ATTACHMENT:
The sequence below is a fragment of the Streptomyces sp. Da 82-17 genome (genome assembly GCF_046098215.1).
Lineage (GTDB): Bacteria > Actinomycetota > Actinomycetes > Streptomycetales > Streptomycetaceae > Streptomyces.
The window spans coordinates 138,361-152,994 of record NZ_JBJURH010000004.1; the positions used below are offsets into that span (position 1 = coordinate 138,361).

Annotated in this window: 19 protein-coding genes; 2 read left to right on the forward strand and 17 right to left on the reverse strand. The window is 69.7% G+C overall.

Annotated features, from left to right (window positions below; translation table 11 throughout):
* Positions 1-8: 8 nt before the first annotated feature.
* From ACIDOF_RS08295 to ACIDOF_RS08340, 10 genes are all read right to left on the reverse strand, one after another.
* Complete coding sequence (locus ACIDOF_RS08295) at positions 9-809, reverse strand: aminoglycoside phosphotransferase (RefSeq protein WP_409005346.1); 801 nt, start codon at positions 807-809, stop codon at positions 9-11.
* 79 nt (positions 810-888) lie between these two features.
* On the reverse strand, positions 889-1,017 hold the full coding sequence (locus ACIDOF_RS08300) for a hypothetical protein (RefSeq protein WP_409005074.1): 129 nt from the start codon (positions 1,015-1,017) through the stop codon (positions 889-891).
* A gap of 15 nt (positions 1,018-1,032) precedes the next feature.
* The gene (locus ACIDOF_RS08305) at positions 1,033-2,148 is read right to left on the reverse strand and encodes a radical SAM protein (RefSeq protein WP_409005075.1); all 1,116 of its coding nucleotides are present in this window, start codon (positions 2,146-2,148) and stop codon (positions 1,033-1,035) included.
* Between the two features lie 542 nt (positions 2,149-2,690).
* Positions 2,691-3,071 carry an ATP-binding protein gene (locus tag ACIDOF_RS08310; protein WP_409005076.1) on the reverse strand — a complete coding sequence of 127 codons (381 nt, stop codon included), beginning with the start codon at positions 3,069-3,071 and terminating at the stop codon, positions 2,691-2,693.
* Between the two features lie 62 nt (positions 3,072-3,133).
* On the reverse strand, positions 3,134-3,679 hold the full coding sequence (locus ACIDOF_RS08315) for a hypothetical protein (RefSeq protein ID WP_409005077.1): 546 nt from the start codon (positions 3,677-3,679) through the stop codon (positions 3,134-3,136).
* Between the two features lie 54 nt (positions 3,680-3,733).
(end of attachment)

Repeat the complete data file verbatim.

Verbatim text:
The sequence below is a fragment of the Streptomyces sp. Da 82-17 genome (genome assembly GCF_046098215.1).
Lineage (GTDB): Bacteria > Actinomycetota > Actinomycetes > Streptomycetales > Streptomycetaceae > Streptomyces.
The window spans coordinates 138,361-152,994 of record NZ_JBJURH010000004.1; the positions used below are offsets into that span (position 1 = coordinate 138,361).

Annotated in this window: 19 protein-coding genes; 2 read left to right on the forward strand and 17 right to left on the reverse strand. The window is 69.7% G+C overall.

Annotated features, from left to right (window positions below; translation table 11 throughout):
* Positions 1-8: 8 nt before the first annotated feature.
* From ACIDOF_RS08295 to ACIDOF_RS08340, 10 genes are all read right to left on the reverse strand, one after another.
* Complete coding sequence (locus ACIDOF_RS08295) at positions 9-809, reverse strand: aminoglycoside phosphotransferase (RefSeq protein WP_409005346.1); 801 nt, start codon at positions 807-809, stop codon at positions 9-11.
* 79 nt (positions 810-888) lie between these two features.
* On the reverse strand, positions 889-1,017 hold the full coding sequence (locus ACIDOF_RS08300) for a hypothetical protein (RefSeq protein WP_409005074.1): 129 nt from the start codon (positions 1,015-1,017) through the stop codon (positions 889-891).
* A gap of 15 nt (positions 1,018-1,032) precedes the next feature.
* The gene (locus ACIDOF_RS08305) at positions 1,033-2,148 is read right to left on the reverse strand and encodes a radical SAM protein (RefSeq protein WP_409005075.1); all 1,116 of its coding nucleotides are present in this window, start codon (positions 2,146-2,148) and stop codon (positions 1,033-1,035) included.
* Between the two features lie 542 nt (positions 2,149-2,690).
* Positions 2,691-3,071 carry an ATP-binding protein gene (locus tag ACIDOF_RS08310; protein WP_409005076.1) on the reverse strand — a complete coding sequence of 127 codons (381 nt, stop codon included), beginning with the start codon at positions 3,069-3,071 and terminating at the stop codon, positions 2,691-2,693.
* Between the two features lie 62 nt (positions 3,072-3,133).
* On the reverse strand, positions 3,134-3,679 hold the full coding sequence (locus ACIDOF_RS08315) for a hypothetical protein (RefSeq protein ID WP_409005077.1): 546 nt from the start codon (positions 3,677-3,679) through the stop codon (positions 3,134-3,136).
* Between the two features lie 54 nt (positions 3,680-3,733).